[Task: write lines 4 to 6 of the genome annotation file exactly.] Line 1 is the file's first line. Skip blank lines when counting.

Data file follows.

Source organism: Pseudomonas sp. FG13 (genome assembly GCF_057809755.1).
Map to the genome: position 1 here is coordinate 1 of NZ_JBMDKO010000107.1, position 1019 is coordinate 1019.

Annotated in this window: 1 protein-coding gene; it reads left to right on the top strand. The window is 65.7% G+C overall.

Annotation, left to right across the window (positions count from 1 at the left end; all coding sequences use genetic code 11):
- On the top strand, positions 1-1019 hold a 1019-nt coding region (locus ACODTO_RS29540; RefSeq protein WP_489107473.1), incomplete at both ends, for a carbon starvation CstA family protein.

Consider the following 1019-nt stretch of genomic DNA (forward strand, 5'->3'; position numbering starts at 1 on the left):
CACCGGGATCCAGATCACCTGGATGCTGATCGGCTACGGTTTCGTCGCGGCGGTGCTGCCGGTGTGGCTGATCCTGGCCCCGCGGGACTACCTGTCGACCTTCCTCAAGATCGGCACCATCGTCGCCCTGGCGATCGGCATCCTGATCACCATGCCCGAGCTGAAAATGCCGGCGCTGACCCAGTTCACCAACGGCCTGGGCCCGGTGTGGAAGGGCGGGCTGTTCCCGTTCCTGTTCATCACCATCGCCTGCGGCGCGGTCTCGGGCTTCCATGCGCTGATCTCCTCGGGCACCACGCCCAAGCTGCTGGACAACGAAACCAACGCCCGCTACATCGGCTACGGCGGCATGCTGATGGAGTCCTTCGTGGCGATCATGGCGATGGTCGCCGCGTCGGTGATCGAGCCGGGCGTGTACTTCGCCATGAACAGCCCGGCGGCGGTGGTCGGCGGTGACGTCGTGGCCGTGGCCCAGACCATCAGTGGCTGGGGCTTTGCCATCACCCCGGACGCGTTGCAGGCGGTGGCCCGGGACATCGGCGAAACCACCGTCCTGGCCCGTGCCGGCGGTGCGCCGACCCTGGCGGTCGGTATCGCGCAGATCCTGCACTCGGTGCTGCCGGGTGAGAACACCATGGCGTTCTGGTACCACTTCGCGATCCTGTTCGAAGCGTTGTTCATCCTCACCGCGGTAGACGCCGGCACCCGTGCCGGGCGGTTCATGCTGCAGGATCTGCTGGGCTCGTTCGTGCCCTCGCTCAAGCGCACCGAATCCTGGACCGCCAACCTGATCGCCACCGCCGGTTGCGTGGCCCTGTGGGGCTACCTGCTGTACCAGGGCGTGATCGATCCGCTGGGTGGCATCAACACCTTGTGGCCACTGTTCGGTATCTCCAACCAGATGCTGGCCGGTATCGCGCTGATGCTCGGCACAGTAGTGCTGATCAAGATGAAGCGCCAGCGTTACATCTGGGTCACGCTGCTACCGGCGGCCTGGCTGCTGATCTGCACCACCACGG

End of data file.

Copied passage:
Annotation, left to right across the window (positions count from 1 at the left end; all coding sequences use genetic code 11):
- On the top strand, positions 1-1019 hold a 1019-nt coding region (locus ACODTO_RS29540; RefSeq protein WP_489107473.1), incomplete at both ends, for a carbon starvation CstA family protein.

Consider the following 1019-nt stretch of genomic DNA (forward strand, 5'->3'; position numbering starts at 1 on the left):